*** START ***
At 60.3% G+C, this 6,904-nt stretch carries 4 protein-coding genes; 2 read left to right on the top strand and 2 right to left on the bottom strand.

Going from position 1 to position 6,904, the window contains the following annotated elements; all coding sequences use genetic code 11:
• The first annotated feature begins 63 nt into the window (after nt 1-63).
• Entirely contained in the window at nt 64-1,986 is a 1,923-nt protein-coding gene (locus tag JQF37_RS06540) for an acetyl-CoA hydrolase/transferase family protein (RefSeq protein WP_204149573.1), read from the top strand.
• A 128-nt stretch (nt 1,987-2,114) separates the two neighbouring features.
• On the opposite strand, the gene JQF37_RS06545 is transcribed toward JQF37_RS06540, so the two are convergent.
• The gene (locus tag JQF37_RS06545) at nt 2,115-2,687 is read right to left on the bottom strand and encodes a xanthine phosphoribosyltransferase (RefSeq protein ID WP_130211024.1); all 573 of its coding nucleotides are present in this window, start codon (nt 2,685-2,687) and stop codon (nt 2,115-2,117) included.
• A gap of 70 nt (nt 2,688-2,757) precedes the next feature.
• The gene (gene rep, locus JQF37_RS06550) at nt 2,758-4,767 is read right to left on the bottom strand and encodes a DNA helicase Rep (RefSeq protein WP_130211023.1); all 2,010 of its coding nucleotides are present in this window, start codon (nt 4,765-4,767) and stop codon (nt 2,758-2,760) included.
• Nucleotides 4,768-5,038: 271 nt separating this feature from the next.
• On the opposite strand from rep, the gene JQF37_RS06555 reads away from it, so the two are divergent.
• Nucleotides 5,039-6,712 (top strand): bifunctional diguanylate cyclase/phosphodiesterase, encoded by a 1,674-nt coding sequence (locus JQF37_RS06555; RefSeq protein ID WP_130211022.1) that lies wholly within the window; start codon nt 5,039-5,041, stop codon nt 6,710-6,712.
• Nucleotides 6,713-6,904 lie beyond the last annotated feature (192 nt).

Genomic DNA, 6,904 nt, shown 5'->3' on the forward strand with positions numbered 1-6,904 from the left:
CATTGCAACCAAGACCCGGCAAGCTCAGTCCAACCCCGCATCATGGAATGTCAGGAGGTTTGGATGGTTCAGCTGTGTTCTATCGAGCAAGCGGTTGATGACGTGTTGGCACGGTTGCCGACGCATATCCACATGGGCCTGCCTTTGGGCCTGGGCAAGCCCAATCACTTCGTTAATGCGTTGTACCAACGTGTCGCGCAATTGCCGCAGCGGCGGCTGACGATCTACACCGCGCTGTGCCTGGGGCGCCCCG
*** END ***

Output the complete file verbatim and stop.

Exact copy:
At 60.3% G+C, this 6,904-nt stretch carries 4 protein-coding genes; 2 read left to right on the top strand and 2 right to left on the bottom strand.

Going from position 1 to position 6,904, the window contains the following annotated elements; all coding sequences use genetic code 11:
• The first annotated feature begins 63 nt into the window (after nt 1-63).
• Entirely contained in the window at nt 64-1,986 is a 1,923-nt protein-coding gene (locus tag JQF37_RS06540) for an acetyl-CoA hydrolase/transferase family protein (RefSeq protein WP_204149573.1), read from the top strand.
• A 128-nt stretch (nt 1,987-2,114) separates the two neighbouring features.
• On the opposite strand, the gene JQF37_RS06545 is transcribed toward JQF37_RS06540, so the two are convergent.
• The gene (locus tag JQF37_RS06545) at nt 2,115-2,687 is read right to left on the bottom strand and encodes a xanthine phosphoribosyltransferase (RefSeq protein ID WP_130211024.1); all 573 of its coding nucleotides are present in this window, start codon (nt 2,685-2,687) and stop codon (nt 2,115-2,117) included.
• A gap of 70 nt (nt 2,688-2,757) precedes the next feature.
• The gene (gene rep, locus JQF37_RS06550) at nt 2,758-4,767 is read right to left on the bottom strand and encodes a DNA helicase Rep (RefSeq protein WP_130211023.1); all 2,010 of its coding nucleotides are present in this window, start codon (nt 4,765-4,767) and stop codon (nt 2,758-2,760) included.
• Nucleotides 4,768-5,038: 271 nt separating this feature from the next.
• On the opposite strand from rep, the gene JQF37_RS06555 reads away from it, so the two are divergent.
• Nucleotides 5,039-6,712 (top strand): bifunctional diguanylate cyclase/phosphodiesterase, encoded by a 1,674-nt coding sequence (locus JQF37_RS06555; RefSeq protein ID WP_130211022.1) that lies wholly within the window; start codon nt 5,039-5,041, stop codon nt 6,710-6,712.
• Nucleotides 6,713-6,904 lie beyond the last annotated feature (192 nt).

Genomic DNA, 6,904 nt, shown 5'->3' on the forward strand with positions numbered 1-6,904 from the left:
CATTGCAACCAAGACCCGGCAAGCTCAGTCCAACCCCGCATCATGGAATGTCAGGAGGTTTGGATGGTTCAGCTGTGTTCTATCGAGCAAGCGGTTGATGACGTGTTGGCACGGTTGCCGACGCATATCCACATGGGCCTGCCTTTGGGCCTGGGCAAGCCCAATCACTTCGTTAATGCGTTGTACCAACGTGTCGCGCAATTGCCGCAGCGGCGGCTGACGATCTACACCGCGCTGTGCCTGGGGCGCCCCG